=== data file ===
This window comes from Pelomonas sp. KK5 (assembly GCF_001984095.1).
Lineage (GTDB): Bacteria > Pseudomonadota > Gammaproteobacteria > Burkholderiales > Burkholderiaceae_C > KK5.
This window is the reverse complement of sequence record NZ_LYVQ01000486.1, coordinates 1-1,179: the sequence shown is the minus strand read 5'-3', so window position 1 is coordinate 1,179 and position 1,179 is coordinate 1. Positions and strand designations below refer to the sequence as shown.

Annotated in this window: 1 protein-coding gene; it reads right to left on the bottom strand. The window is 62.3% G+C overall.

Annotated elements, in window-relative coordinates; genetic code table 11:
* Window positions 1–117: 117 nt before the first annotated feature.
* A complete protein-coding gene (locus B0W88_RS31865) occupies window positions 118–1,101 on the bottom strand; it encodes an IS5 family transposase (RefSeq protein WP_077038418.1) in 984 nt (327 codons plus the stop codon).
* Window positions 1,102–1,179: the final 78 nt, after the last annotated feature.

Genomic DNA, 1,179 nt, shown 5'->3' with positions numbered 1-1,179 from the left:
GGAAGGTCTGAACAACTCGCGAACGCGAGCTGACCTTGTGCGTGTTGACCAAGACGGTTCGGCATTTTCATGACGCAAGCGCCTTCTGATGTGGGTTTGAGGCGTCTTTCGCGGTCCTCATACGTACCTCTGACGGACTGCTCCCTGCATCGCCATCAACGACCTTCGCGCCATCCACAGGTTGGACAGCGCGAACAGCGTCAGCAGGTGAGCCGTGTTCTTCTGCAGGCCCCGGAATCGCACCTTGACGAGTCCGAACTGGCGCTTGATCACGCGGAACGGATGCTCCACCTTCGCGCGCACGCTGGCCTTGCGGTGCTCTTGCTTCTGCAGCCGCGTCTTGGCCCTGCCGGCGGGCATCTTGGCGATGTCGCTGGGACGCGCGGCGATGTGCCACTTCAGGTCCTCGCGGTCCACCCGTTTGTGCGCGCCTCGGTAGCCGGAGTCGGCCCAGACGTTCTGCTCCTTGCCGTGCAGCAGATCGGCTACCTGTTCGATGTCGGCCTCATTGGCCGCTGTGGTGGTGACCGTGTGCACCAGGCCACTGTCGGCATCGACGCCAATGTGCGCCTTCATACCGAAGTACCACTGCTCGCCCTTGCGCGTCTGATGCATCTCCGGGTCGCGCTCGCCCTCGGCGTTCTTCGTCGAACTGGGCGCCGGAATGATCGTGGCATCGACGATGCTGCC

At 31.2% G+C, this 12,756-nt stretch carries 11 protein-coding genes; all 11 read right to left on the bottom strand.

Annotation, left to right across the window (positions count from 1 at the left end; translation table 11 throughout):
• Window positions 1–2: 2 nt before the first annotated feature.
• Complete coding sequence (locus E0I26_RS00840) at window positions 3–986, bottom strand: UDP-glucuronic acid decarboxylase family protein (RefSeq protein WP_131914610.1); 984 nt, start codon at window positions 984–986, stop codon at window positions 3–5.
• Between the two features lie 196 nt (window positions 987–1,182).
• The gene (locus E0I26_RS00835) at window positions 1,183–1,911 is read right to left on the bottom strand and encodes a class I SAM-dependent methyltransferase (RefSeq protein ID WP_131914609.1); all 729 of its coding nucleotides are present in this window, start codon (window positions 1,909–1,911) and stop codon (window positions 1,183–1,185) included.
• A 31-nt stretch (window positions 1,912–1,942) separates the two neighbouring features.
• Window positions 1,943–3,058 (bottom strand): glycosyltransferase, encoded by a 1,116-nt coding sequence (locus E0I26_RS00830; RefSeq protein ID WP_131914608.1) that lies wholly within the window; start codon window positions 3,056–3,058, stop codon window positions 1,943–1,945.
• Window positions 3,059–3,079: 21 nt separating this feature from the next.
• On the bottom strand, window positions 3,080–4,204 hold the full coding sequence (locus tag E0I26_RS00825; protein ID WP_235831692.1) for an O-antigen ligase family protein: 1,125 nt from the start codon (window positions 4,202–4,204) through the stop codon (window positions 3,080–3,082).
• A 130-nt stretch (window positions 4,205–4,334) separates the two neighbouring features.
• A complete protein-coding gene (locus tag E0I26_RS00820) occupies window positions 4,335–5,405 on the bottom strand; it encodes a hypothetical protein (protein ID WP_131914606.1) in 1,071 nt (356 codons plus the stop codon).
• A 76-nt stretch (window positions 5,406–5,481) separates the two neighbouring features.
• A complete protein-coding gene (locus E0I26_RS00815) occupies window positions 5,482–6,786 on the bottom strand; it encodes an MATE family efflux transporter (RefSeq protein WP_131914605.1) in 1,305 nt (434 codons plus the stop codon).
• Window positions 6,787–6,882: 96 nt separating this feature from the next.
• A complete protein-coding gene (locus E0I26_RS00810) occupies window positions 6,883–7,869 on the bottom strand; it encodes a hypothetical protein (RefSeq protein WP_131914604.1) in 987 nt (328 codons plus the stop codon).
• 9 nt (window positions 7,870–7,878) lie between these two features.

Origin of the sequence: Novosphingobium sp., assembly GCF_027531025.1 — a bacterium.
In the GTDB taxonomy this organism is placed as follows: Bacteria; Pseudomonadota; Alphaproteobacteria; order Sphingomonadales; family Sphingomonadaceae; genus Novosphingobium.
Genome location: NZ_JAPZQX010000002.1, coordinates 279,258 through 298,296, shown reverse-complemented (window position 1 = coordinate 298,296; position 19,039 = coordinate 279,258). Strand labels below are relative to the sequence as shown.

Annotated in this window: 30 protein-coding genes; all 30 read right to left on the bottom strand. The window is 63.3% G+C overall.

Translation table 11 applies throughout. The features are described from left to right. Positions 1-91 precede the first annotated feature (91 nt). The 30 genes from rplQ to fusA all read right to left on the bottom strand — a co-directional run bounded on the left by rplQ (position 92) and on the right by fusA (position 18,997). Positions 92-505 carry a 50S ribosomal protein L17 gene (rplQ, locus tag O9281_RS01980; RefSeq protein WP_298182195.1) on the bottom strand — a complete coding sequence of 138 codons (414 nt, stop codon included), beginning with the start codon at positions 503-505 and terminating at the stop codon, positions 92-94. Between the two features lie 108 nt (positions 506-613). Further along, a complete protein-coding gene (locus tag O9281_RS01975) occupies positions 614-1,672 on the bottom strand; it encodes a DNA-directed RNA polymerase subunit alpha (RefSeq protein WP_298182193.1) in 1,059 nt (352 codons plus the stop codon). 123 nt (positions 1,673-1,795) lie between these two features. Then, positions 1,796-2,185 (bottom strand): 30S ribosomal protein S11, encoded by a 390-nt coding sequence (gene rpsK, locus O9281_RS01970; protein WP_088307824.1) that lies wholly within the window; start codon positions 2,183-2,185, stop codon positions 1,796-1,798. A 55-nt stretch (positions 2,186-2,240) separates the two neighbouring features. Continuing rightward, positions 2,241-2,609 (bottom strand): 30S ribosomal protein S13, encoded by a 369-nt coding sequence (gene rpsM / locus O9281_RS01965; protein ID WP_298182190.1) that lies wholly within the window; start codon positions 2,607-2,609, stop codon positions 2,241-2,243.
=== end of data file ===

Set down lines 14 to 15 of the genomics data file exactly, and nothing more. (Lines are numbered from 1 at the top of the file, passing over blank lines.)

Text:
• Complete coding sequence (locus E0I26_RS00840) at window positions 3–986, bottom strand: UDP-glucuronic acid decarboxylase family protein (RefSeq protein WP_131914610.1); 984 nt, start codon at window positions 984–986, stop codon at window positions 3–5.
• Between the two features lie 196 nt (window positions 987–1,182).